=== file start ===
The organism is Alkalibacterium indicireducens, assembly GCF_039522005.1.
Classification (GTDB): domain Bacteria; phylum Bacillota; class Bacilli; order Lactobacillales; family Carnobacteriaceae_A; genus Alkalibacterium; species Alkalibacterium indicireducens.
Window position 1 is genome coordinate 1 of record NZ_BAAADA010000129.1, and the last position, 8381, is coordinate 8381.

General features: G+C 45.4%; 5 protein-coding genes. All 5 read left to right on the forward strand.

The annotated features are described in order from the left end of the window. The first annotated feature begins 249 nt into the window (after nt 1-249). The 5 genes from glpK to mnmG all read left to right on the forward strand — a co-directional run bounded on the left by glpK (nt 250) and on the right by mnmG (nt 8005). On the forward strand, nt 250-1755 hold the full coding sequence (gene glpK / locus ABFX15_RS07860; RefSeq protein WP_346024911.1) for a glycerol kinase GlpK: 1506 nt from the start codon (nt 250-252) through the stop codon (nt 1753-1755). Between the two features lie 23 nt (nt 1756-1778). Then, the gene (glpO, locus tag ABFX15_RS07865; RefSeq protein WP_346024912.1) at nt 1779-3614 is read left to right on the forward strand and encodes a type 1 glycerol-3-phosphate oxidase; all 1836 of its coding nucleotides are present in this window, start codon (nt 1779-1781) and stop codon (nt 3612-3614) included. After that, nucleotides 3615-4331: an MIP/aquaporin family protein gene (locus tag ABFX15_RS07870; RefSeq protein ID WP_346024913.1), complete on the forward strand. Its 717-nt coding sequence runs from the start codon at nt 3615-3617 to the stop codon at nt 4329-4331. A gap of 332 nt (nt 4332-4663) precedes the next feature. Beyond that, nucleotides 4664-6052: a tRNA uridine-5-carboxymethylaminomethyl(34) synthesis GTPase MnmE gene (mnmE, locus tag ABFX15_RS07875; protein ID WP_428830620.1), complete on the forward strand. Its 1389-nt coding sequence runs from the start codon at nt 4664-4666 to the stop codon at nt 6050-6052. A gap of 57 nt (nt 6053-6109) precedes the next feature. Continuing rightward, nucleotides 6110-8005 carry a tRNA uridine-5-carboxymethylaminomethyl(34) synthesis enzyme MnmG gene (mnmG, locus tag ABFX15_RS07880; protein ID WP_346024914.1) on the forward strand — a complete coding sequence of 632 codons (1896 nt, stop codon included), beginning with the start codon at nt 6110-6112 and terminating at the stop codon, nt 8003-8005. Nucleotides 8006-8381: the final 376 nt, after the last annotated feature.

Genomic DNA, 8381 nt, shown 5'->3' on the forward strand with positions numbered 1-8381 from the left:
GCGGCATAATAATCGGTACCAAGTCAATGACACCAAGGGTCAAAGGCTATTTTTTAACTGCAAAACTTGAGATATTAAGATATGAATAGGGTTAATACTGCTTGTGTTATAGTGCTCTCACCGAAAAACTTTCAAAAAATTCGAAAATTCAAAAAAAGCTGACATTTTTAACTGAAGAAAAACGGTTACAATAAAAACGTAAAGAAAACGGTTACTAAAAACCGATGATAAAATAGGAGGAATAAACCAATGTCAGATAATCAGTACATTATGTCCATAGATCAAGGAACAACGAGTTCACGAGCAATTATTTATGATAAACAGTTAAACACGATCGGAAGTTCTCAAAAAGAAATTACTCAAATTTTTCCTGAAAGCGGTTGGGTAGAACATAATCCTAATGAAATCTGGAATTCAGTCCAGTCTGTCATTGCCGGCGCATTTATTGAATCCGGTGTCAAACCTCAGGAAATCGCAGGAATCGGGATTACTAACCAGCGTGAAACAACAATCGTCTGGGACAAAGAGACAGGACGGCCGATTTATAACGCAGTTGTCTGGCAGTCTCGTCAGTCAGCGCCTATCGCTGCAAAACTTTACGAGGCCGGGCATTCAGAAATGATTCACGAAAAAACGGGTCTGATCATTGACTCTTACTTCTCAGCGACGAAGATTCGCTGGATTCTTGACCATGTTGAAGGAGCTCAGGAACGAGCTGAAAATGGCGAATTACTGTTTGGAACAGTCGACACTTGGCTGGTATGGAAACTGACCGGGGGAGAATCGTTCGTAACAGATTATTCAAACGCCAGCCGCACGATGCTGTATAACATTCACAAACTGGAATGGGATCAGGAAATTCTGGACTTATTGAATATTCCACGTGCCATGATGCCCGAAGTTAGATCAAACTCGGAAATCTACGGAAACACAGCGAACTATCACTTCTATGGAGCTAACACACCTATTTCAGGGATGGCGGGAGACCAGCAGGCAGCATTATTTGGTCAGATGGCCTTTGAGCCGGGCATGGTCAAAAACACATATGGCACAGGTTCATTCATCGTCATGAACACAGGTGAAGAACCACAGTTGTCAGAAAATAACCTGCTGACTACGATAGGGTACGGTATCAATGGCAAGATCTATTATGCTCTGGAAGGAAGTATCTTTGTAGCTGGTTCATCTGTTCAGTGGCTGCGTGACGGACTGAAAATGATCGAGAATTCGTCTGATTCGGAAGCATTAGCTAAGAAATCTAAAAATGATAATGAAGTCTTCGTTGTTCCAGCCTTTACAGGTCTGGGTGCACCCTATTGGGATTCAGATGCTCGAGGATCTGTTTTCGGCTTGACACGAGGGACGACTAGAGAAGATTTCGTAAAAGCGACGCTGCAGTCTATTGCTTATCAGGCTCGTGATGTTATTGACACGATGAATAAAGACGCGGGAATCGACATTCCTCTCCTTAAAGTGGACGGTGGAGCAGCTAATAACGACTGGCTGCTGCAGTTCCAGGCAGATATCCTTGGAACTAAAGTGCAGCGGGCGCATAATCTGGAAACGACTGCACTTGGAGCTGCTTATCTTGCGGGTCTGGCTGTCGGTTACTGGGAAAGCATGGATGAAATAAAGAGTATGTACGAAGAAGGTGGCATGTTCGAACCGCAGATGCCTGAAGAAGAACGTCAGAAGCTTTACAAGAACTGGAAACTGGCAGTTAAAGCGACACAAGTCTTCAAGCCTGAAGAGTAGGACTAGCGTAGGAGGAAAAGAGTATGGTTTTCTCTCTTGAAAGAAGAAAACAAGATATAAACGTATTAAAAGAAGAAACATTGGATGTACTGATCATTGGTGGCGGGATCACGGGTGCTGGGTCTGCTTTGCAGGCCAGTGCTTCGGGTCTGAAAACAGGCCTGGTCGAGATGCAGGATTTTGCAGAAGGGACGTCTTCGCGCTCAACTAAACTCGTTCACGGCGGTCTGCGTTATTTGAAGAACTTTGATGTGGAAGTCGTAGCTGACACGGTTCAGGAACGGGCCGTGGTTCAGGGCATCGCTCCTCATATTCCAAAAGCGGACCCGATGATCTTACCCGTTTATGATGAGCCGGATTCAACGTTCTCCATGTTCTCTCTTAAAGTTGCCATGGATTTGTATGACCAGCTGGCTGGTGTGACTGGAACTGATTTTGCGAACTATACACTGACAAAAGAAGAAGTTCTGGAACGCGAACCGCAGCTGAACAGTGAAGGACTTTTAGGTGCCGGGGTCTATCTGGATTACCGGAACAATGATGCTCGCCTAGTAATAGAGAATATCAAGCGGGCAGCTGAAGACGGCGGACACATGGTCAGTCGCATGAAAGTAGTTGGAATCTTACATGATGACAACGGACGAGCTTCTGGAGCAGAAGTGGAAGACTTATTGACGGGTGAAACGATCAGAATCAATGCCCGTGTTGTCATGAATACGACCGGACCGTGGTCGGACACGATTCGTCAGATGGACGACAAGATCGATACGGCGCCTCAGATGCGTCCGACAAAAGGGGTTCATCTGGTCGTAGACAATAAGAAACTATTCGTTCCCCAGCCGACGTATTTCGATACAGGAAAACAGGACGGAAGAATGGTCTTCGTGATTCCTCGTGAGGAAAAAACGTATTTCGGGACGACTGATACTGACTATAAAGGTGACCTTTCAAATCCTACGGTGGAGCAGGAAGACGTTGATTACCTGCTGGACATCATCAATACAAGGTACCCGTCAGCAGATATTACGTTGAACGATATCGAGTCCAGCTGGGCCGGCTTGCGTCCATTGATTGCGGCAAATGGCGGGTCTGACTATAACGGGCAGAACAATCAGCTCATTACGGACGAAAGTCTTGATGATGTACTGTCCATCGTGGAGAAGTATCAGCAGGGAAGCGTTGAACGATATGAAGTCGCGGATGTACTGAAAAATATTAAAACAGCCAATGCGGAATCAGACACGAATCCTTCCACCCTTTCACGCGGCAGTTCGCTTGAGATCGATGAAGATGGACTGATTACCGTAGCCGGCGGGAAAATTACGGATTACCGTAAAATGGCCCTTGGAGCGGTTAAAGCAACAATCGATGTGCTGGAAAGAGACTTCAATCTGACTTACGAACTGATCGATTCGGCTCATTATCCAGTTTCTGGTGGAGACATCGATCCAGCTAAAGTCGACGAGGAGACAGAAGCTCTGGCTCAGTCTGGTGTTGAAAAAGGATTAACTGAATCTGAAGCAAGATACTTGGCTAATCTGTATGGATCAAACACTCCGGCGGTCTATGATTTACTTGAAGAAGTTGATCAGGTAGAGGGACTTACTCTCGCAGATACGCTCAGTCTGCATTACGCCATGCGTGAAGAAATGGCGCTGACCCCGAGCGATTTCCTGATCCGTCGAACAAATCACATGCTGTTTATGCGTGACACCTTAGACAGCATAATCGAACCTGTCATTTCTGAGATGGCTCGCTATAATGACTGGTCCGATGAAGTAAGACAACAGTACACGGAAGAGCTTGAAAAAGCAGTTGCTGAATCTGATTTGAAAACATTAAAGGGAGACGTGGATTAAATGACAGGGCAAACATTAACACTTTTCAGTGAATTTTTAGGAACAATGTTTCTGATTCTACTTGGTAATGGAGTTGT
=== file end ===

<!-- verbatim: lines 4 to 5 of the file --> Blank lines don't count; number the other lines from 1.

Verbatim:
General features: G+C 45.4%; 5 protein-coding genes. All 5 read left to right on the forward strand.

The annotated features are described in order from the left end of the window. The first annotated feature begins 249 nt into the window (after nt 1-249). The 5 genes from glpK to mnmG all read left to right on the forward strand — a co-directional run bounded on the left by glpK (nt 250) and on the right by mnmG (nt 8005). On the forward strand, nt 250-1755 hold the full coding sequence (gene glpK / locus ABFX15_RS07860; RefSeq protein WP_346024911.1) for a glycerol kinase GlpK: 1506 nt from the start codon (nt 250-252) through the stop codon (nt 1753-1755). Between the two features lie 23 nt (nt 1756-1778). Then, the gene (glpO, locus tag ABFX15_RS07865; RefSeq protein WP_346024912.1) at nt 1779-3614 is read left to right on the forward strand and encodes a type 1 glycerol-3-phosphate oxidase; all 1836 of its coding nucleotides are present in this window, start codon (nt 1779-1781) and stop codon (nt 3612-3614) included. After that, nucleotides 3615-4331: an MIP/aquaporin family protein gene (locus tag ABFX15_RS07870; RefSeq protein ID WP_346024913.1), complete on the forward strand. Its 717-nt coding sequence runs from the start codon at nt 3615-3617 to the stop codon at nt 4329-4331. A gap of 332 nt (nt 4332-4663) precedes the next feature. Beyond that, nucleotides 4664-6052: a tRNA uridine-5-carboxymethylaminomethyl(34) synthesis GTPase MnmE gene (mnmE, locus tag ABFX15_RS07875; protein ID WP_428830620.1), complete on the forward strand. Its 1389-nt coding sequence runs from the start codon at nt 4664-4666 to the stop codon at nt 6050-6052. A gap of 57 nt (nt 6053-6109) precedes the next feature. Continuing rightward, nucleotides 6110-8005 carry a tRNA uridine-5-carboxymethylaminomethyl(34) synthesis enzyme MnmG gene (mnmG, locus tag ABFX15_RS07880; protein ID WP_346024914.1) on the forward strand — a complete coding sequence of 632 codons (1896 nt, stop codon included), beginning with the start codon at nt 6110-6112 and terminating at the stop codon, nt 8003-8005. Nucleotides 8006-8381: the final 376 nt, after the last annotated feature.